An organization has filed a lawsuit, claiming that prayer sessions held at Fayette High School in Missouri violated the Establishment Clause of the First Amendment, which says the government may not establish an official religion.
The lawsuit alleges a math teacher led the weekly Christian devotional prayer sessions for several years in her classrooms after buses arrived in the morning and before classes began. The suit said she would urge students to pray for sick or injured students and joined the students in saying "amen." The school's former principal made an announcement over the public address system to remind students about the meetings.
The complaint was filed by the American Humanist Association, a student and a parent on behalf of another student, according to the Columbia Daily Tribune. It alleges that weekly prayer sessions were held in teacher Gwen Pope's classroom at 7:30 a.m. The school opens at 7:30 a.m., but the first classes don't start until 7:55 a.m.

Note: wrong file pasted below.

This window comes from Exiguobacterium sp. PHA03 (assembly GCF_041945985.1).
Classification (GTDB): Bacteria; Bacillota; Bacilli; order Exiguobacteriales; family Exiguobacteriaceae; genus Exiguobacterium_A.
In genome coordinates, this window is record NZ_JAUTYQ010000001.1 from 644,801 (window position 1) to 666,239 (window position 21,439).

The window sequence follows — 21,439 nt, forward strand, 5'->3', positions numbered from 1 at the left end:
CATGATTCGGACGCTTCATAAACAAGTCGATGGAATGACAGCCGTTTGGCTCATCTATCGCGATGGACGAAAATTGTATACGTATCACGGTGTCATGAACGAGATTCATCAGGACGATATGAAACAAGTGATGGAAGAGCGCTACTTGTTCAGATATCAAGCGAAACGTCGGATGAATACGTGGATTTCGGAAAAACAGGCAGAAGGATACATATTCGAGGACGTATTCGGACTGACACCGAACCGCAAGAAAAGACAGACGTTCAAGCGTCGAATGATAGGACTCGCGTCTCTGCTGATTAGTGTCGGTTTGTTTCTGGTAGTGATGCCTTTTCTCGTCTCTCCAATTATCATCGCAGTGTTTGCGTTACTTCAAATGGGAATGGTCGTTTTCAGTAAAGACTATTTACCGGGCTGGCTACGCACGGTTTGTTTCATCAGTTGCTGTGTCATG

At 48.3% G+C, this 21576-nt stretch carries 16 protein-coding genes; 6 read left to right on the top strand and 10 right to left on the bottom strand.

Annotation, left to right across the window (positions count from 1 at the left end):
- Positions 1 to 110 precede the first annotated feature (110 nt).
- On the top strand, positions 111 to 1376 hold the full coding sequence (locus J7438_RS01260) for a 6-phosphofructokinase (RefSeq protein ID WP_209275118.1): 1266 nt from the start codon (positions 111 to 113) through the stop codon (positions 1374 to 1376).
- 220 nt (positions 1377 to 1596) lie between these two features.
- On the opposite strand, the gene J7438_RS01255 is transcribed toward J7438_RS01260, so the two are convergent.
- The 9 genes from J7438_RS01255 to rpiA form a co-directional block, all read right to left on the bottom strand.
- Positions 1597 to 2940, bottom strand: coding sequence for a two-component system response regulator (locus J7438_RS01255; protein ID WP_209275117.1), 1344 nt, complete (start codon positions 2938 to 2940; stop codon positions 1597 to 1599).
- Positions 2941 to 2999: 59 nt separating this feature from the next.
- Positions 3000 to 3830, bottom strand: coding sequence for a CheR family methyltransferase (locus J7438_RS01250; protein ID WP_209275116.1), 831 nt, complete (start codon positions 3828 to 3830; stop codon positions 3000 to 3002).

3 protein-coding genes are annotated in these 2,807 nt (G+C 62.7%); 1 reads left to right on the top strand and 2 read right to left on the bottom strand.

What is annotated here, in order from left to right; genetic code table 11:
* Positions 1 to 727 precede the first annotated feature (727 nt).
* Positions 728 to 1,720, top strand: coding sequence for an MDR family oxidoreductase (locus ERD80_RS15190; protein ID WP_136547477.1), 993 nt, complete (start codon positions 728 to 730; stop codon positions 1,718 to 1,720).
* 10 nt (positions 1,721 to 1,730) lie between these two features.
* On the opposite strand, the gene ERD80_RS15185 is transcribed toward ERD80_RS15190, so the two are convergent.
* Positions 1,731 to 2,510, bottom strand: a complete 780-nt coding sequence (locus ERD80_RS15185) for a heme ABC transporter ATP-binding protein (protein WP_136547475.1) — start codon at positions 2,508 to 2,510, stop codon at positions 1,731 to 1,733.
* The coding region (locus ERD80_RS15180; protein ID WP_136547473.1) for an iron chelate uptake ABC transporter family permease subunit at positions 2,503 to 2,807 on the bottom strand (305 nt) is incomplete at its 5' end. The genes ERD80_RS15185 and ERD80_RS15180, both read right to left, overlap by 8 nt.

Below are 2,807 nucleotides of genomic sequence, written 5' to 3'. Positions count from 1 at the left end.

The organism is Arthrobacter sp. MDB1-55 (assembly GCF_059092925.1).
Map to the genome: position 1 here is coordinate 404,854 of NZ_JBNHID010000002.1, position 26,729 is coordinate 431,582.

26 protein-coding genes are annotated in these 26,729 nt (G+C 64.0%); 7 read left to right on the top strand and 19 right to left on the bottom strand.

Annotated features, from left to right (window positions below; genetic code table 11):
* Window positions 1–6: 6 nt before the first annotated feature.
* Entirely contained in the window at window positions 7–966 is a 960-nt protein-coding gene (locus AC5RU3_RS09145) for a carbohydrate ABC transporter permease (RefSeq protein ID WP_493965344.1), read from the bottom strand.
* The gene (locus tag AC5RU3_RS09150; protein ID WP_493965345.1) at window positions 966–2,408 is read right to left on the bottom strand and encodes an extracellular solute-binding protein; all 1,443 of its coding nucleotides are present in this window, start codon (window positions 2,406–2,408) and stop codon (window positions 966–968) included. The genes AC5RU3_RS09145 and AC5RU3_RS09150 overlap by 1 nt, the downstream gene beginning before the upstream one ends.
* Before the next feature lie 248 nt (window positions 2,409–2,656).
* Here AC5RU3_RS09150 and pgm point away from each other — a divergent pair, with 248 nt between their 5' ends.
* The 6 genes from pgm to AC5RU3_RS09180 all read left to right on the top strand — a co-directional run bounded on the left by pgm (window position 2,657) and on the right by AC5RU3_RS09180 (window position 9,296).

A legal consultant for the American Humanist Association said the time of the meeting, which she said "was taking place during school hours," is an issue and the big issue was Pope's role in the meetings. The complaint claims that Pope participated in the prayer sessions and promoted the Fellowship of Christian Students club.
"Her praying with students is what is completely unacceptable," Monica Miller said, adding that it violates the First Amendment's establishment clause.
University of Missouri law professor Carl Esbeck noted that an important distinction is whether the prayer sessions took place while the teacher was "on the clock."
"Outside their clock hours, they're private citizens like anybody else," Esbeck told the Columbia Daily Tribune.
Fox News also reports that in a statement obtained by KOMU, the school district declined to comment on the allegations specified in the complaint but said it would "vigorously defend against any claim that the district has taken actions which violate any person's First Amendment rights."